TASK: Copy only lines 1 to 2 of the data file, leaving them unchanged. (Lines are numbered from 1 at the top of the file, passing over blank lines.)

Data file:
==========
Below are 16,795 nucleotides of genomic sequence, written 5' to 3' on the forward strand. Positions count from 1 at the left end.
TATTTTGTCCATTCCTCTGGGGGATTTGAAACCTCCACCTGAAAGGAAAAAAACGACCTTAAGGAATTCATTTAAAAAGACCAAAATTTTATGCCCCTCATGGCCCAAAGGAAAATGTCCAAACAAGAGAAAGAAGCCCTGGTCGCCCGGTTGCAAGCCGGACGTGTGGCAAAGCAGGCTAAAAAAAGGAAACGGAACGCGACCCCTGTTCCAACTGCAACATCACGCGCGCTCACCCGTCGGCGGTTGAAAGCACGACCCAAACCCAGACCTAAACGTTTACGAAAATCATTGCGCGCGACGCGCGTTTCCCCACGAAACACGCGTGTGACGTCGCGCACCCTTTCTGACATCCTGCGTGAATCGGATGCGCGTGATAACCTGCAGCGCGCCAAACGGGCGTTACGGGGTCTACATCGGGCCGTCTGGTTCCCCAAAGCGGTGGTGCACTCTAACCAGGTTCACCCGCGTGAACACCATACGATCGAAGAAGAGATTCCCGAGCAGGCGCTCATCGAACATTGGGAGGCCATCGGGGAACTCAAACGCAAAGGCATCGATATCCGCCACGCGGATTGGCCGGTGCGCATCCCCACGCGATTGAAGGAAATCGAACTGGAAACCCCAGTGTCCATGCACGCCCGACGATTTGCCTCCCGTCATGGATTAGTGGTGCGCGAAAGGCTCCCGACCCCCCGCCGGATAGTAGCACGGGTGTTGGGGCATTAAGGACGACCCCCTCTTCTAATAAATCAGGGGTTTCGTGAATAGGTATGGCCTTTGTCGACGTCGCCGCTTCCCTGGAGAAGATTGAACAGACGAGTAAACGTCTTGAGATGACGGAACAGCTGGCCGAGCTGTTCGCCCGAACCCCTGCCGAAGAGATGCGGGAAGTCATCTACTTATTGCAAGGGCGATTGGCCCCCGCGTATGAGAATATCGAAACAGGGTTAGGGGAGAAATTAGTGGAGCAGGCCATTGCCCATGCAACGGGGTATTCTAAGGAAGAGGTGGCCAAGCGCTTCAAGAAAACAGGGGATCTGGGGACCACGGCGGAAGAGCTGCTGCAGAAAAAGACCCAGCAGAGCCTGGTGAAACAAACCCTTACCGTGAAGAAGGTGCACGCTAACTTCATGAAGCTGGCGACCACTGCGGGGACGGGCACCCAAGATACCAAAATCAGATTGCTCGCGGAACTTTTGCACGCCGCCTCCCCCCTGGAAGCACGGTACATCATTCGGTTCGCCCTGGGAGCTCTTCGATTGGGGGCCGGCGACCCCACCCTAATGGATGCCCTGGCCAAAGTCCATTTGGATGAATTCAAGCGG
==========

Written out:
Below are 16,795 nucleotides of genomic sequence, written 5' to 3' on the forward strand. Positions count from 1 at the left end.
TATTTTGTCCATTCCTCTGGGGGATTTGAAACCTCCACCTGAAAGGAAAAAAACGACCTTAAGGAATTCATTTAAAAAGACCAAAATTTTATGCCCCTCATGGCCCAAAGGAAAATGTCCAAACAAGAGAAAGAAGCCCTGGTCGCCCGGTTGCAAGCCGGACGTGTGGCAAAGCAGGCTAAAAAAAGGAAACGGAACGCGACCCCTGTTCCAACTGCAACATCACGCGCGCTCACCCGTCGGCGGTTGAAAGCACGACCCAAACCCAGACCTAAACGTTTACGAAAATCATTGCGCGCGACGCGCGTTTCCCCACGAAACACGCGTGTGACGTCGCGCACCCTTTCTGACATCCTGCGTGAATCGGATGCGCGTGATAACCTGCAGCGCGCCAAACGGGCGTTACGGGGTCTACATCGGGCCGTCTGGTTCCCCAAAGCGGTGGTGCACTCTAACCAGGTTCACCCGCGTGAACACCATACGATCGAAGAAGAGATTCCCGAGCAGGCGCTCATCGAACATTGGGAGGCCATCGGGGAACTCAAACGCAAAGGCATCGATATCCGCCACGCGGATTGGCCGGTGCGCATCCCCACGCGATTGAAGGAAATCGAACTGGAAACCCCAGTGTCCATGCACGCCCGACGATTTGCCTCCCGTCATGGATTAGTGGTGCGCGAAAGGCTCCCGACCCCCCGCCGGATAGTAGCACGGGTGTTGGGGCATTAAGGACGACCCCCTCTTCTAATAAATCAGGGGTTTCGTGAATAGGTATGGCCTTTGTCGACGTCGCCGCTTCCCTGGAGAAGATTGAACAGACGAGTAAACGTCTTGAGATGACGGAACAGCTGGCCGAGCTGTTCGCCCGAACCCCTGCCGAAGAGATGCGGGAAGTCATCTACTTATTGCAAGGGCGATTGGCCCCCGCGTATGAGAATATCGAAACAGGGTTAGGGGAGAAATTAGTGGAGCAGGCCATTGCCCATGCAACGGGGTATTCTAAGGAAGAGGTGGCCAAGCGCTTCAAGAAAACAGGGGATCTGGGGACCACGGCGGAAGAGCTGCTGCAGAAAAAGACCCAGCAGAGCCTGGTGAAACAAACCCTTACCGTGAAGAAGGTGCACGCTAACTTCATGAAGCTGGCGACCACTGCGGGGACGGGCACCCAAGATACCAAAATCAGATTGCTCGCGGAACTTTTGCACGCCGCCTCCCCCCTGGAAGCACGGTACATCATTCGGTTCGCCCTGGGAGCTCTTCGATTGGGGGCCGGCGACCCCACCCTAATGGATGCCCTGGCCAAAGTCCATTTGGATGAATTCAAGCGG